This model is based on the Narragansett Bay, RI recreational fishery. The two types of agents are piscivorous fish and fishers (shore and boat fishers are separate “breeds”). Each time step represents one week. Open season is weeks 1-26, assuming fishing occurs during half the year. At each weekly time step, fish agents grow, reproduce, and die. Fisher agents decide whether or not to fish based on their current satisfaction level, and those that do go fishing attempt to catch a fish. If they are successful, they decide whether to keep or release the fish. In our publication, this model was linked to an Ecopath with Ecosim food web model where the commercial harvest of forage fish affected the biomass of piscivorous fish - which then became the starting number of piscivorous fish for this ABM. The number of fish caught in a season of this ABM was converted to a fishing pressure and input back into the food web model.
AgentEx aims to advance understanding of group processes for sustainable management of a common pool resource (CPR). By supporting the development and test explanations of cooperation and sustainable exploitation.
The teamCognition model investigates team decision processes by using an agent-based model to conceptualize team decisions as an emergent property. It uses a mixed-method research design with a laboratory experiment providing qualitative and quantitative input for the model’s construction, as well as data for an output validation of the model. The agent-based model is used as a computational testbed to contrast several processes of team decision making, representing potential, simplified mechanisms of how a team decision emerges. The increasing overall fit of the simulation and empirical results indicates that the modeled decision processes can at least partly explain the observed team decisions.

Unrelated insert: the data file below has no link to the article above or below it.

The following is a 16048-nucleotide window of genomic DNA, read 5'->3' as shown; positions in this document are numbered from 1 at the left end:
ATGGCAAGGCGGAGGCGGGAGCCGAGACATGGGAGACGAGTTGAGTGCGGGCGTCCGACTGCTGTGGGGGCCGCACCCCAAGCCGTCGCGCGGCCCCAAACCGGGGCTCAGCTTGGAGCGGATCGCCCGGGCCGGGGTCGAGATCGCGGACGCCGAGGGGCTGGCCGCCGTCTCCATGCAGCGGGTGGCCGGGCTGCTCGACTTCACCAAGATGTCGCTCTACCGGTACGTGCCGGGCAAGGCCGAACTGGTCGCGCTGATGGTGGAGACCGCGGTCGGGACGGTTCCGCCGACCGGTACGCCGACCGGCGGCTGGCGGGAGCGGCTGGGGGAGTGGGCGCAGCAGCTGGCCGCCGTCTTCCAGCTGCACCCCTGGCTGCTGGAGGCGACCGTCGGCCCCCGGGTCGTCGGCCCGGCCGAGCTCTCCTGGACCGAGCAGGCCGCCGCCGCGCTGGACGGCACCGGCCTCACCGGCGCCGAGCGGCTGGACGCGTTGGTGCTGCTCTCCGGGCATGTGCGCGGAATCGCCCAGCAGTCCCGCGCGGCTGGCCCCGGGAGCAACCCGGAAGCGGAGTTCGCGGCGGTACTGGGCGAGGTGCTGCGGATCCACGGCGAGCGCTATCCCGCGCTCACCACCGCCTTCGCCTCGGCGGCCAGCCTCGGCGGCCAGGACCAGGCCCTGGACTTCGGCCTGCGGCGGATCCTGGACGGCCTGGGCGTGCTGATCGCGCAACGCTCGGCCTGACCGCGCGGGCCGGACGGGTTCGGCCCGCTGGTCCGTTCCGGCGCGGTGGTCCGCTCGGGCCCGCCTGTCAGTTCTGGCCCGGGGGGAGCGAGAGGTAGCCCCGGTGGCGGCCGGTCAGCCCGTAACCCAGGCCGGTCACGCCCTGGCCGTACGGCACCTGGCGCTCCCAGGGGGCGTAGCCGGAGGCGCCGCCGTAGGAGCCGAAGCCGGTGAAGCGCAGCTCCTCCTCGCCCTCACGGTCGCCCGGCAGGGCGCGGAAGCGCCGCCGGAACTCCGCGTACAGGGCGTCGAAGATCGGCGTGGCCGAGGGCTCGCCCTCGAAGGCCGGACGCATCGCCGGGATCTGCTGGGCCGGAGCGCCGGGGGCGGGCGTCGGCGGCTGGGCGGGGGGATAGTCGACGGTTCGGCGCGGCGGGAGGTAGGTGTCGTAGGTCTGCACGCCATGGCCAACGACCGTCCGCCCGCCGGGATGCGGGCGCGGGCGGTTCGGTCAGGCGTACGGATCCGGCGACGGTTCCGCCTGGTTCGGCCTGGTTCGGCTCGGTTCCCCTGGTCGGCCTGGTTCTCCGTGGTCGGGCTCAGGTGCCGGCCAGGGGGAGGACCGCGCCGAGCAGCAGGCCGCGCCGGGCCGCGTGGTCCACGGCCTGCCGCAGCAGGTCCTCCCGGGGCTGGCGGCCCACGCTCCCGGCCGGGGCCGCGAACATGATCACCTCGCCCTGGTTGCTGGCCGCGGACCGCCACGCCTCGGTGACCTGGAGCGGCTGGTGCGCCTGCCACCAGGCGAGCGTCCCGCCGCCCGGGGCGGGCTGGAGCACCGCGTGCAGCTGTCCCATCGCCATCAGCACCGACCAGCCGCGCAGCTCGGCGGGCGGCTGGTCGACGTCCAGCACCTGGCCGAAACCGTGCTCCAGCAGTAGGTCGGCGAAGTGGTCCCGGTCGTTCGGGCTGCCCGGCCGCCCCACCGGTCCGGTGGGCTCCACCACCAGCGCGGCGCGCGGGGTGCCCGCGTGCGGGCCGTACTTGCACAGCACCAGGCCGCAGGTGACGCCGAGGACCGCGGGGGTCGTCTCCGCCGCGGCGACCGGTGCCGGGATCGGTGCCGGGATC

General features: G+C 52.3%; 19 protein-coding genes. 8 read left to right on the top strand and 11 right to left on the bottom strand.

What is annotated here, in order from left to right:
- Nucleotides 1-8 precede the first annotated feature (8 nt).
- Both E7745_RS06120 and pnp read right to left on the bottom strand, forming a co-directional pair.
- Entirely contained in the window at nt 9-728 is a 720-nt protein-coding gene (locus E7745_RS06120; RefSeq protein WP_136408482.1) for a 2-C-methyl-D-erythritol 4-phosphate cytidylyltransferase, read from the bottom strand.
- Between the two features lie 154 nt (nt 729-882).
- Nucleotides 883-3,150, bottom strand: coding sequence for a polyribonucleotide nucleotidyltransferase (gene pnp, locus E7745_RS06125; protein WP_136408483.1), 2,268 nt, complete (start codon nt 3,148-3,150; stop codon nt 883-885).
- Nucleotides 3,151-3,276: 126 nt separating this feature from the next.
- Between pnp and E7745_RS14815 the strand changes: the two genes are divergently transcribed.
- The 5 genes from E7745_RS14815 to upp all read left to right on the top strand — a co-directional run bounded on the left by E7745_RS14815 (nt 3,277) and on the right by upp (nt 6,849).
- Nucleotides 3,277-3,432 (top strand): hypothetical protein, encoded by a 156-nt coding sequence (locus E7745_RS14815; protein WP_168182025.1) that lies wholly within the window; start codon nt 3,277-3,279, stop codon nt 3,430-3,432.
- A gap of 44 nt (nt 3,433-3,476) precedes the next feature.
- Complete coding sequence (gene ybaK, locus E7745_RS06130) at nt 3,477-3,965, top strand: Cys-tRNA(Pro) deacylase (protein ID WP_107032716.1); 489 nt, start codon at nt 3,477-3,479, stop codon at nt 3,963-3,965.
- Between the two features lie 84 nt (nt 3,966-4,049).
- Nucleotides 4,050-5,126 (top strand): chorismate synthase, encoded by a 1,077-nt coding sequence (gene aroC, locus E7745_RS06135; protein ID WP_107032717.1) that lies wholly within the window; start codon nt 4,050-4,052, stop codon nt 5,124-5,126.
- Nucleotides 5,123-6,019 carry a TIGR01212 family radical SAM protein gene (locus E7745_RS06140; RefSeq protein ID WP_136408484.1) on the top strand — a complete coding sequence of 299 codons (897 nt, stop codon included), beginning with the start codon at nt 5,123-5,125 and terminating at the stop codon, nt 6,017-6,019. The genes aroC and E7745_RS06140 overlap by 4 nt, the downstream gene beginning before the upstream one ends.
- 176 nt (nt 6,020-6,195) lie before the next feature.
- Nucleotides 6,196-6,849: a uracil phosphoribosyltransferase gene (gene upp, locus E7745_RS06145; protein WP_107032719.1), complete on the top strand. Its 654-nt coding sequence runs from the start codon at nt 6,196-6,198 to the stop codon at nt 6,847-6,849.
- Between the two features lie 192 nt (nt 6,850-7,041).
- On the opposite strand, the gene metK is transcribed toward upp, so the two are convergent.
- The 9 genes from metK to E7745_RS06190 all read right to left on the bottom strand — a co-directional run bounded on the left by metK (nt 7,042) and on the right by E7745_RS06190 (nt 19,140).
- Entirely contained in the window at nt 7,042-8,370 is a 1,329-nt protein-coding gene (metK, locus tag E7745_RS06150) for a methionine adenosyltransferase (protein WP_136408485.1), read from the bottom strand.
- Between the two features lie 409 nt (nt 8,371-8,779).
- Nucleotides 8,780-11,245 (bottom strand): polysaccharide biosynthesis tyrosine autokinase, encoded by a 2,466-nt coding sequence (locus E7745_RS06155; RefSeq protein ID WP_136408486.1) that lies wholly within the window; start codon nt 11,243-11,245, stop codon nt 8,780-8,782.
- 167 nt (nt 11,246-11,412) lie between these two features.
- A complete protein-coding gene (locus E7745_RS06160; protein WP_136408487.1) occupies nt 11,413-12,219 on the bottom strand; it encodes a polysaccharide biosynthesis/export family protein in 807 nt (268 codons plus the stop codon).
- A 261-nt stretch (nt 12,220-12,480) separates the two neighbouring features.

Knowledge Based Economy (KBE) is an artificial economy where firms placed in geographical space develop original knowledge, imitate one another and eventually recombine pieces of knowledge. In KBE, consumer value arises from the capability of certain pieces of knowledge to bridge between existing items (e.g., Steve Jobs illustrated the first smartphone explaining that you could make a call with it, but also listen to music and navigate the Internet). Since KBE includes a mechanism for the generation of value, it works without utility functions and does not need to model market exchanges.
The impacts of income inequality can be seen everywhere, regardless of the country or the level of economic development. According to the literature review, income inequality has negative impacts in economic, social, and political variables. Notwithstanding of how well or not countries have done in reducing income inequality, none have been able to reduce it to a Gini Coefficient level of 0.2 or less.
This is the promise that a novel approach called Counterbalance Economics (CBE) provides without the need of increased taxes.
Based on the simulation, introducing the CBE into the Australian, UK, US, Swiss or German economies would result in an overall GDP increase of under 1% however, the level of inequality would be reduced from an average of 0.33 down to an average of 0.08. A detailed explanation of how to use the model, software, and data dependencies along with all other requirements have been included as part of the info tab in the model.